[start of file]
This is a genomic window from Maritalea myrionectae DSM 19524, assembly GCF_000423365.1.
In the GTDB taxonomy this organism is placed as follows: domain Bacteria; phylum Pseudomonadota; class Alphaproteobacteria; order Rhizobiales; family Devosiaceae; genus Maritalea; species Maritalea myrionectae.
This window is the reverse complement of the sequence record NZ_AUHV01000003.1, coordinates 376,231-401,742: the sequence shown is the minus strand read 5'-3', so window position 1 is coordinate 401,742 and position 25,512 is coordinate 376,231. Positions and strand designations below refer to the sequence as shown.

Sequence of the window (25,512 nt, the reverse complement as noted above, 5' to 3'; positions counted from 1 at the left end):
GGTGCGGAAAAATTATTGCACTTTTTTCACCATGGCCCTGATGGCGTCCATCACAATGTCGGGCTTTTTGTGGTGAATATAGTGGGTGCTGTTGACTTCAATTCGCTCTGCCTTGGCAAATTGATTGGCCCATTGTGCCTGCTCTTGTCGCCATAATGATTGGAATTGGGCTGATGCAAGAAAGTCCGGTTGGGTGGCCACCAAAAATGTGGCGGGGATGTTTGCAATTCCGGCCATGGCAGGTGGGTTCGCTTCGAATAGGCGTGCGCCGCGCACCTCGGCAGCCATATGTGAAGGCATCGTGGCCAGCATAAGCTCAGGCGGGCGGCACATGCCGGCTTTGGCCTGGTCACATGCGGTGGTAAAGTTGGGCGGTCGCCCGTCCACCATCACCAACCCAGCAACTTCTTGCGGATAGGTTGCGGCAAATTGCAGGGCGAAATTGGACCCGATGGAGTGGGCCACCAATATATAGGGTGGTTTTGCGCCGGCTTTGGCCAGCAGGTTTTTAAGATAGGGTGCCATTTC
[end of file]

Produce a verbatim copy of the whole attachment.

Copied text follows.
This is a genomic window from Maritalea myrionectae DSM 19524, assembly GCF_000423365.1.
In the GTDB taxonomy this organism is placed as follows: domain Bacteria; phylum Pseudomonadota; class Alphaproteobacteria; order Rhizobiales; family Devosiaceae; genus Maritalea; species Maritalea myrionectae.
This window is the reverse complement of the sequence record NZ_AUHV01000003.1, coordinates 376,231-401,742: the sequence shown is the minus strand read 5'-3', so window position 1 is coordinate 401,742 and position 25,512 is coordinate 376,231. Positions and strand designations below refer to the sequence as shown.

Sequence of the window (25,512 nt, the reverse complement as noted above, 5' to 3'; positions counted from 1 at the left end):
GGTGCGGAAAAATTATTGCACTTTTTTCACCATGGCCCTGATGGCGTCCATCACAATGTCGGGCTTTTTGTGGTGAATATAGTGGGTGCTGTTGACTTCAATTCGCTCTGCCTTGGCAAATTGATTGGCCCATTGTGCCTGCTCTTGTCGCCATAATGATTGGAATTGGGCTGATGCAAGAAAGTCCGGTTGGGTGGCCACCAAAAATGTGGCGGGGATGTTTGCAATTCCGGCCATGGCAGGTGGGTTCGCTTCGAATAGGCGTGCGCCGCGCACCTCGGCAGCCATATGTGAAGGCATCGTGGCCAGCATAAGCTCAGGCGGGCGGCACATGCCGGCTTTGGCCTGGTCACATGCGGTGGTAAAGTTGGGCGGTCGCCCGTCCACCATCACCAACCCAGCAACTTCTTGCGGATAGGTTGCGGCAAATTGCAGGGCGAAATTGGACCCGATGGAGTGGGCCACCAATATATAGGGTGGTTTTGCGCCGGCTTTGGCCAGCAGGTTTTTAAGATAGGGTGCCATTTC